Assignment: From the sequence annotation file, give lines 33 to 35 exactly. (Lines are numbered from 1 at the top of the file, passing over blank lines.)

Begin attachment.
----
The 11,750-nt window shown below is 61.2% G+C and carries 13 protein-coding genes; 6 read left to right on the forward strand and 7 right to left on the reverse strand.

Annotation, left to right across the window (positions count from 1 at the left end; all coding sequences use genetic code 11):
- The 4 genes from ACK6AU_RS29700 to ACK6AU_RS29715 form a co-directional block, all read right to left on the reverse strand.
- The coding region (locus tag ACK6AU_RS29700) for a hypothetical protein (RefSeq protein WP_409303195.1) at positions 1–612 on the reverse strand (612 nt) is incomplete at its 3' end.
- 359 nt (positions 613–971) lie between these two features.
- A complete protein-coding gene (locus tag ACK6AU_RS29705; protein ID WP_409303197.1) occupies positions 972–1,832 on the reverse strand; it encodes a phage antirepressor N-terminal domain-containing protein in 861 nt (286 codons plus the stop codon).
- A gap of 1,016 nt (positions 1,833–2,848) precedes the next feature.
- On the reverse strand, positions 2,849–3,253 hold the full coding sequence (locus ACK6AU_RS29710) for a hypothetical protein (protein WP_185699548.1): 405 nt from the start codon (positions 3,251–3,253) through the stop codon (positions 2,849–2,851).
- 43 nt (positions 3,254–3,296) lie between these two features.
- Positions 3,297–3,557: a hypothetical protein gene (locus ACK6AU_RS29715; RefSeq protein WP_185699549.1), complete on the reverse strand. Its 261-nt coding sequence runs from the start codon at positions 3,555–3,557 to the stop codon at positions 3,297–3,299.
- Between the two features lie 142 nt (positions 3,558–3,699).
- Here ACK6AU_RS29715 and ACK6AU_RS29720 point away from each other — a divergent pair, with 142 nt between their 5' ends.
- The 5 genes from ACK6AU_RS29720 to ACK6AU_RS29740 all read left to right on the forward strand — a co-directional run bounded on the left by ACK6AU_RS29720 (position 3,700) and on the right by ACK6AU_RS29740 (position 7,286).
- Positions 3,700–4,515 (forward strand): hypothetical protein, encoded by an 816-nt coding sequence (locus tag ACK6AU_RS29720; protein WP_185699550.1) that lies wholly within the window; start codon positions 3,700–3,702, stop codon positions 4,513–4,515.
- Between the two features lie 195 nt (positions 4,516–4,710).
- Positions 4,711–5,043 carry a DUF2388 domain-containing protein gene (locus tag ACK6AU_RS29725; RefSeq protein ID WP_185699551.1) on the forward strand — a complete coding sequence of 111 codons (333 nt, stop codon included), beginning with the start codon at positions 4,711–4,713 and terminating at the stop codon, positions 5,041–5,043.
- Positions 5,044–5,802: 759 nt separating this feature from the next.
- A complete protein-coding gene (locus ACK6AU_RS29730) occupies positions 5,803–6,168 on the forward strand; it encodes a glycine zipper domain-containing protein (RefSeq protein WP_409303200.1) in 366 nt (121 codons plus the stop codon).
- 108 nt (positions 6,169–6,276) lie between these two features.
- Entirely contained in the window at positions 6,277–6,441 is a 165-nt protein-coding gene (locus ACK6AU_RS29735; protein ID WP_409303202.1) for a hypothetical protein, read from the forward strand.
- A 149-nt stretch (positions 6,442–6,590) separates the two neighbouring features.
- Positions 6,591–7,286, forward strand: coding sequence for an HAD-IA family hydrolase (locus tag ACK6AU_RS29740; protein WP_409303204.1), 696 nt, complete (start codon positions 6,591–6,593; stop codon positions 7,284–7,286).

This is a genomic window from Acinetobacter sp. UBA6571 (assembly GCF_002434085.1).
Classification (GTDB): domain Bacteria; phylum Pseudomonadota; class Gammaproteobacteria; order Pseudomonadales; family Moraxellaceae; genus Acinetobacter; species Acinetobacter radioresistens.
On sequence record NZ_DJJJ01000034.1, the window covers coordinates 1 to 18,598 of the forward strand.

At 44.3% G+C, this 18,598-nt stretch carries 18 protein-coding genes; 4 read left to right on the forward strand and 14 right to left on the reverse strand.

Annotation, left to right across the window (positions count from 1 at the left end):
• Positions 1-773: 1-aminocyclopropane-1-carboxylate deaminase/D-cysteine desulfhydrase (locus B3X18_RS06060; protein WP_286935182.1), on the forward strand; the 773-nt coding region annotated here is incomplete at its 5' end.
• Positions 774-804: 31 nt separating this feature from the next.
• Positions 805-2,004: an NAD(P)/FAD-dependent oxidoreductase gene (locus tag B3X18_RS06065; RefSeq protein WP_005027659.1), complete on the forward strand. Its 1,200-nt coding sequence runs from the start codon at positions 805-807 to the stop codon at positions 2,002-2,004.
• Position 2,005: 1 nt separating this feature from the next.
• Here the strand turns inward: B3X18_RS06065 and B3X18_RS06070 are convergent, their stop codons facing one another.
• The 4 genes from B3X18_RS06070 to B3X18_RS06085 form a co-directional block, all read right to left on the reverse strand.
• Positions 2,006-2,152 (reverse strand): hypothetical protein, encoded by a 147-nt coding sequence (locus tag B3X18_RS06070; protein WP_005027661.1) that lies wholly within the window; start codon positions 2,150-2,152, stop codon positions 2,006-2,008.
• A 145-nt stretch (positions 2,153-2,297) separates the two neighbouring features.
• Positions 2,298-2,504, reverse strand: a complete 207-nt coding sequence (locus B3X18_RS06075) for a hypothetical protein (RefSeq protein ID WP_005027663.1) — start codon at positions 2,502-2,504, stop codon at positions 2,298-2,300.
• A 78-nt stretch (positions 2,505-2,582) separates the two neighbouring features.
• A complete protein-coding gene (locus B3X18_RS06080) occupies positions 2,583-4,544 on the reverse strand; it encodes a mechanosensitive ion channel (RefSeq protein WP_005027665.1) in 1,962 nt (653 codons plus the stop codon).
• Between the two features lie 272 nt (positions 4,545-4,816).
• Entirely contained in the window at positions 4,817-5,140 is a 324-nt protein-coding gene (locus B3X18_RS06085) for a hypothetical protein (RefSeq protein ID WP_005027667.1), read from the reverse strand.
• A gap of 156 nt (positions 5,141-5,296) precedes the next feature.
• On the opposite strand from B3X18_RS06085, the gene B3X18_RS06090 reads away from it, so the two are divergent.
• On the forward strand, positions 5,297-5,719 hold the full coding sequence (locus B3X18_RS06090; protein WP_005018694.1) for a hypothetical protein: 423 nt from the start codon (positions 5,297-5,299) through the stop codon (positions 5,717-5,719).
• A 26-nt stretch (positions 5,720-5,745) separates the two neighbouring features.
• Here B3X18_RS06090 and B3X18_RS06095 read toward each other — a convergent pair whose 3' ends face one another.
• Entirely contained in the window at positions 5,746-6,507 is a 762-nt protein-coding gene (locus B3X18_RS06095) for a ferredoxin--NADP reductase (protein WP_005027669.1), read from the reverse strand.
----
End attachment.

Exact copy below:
• The 4 genes from B3X18_RS06070 to B3X18_RS06085 form a co-directional block, all read right to left on the reverse strand.
• Positions 2,006-2,152 (reverse strand): hypothetical protein, encoded by a 147-nt coding sequence (locus tag B3X18_RS06070; protein WP_005027661.1) that lies wholly within the window; start codon positions 2,150-2,152, stop codon positions 2,006-2,008.
• A 145-nt stretch (positions 2,153-2,297) separates the two neighbouring features.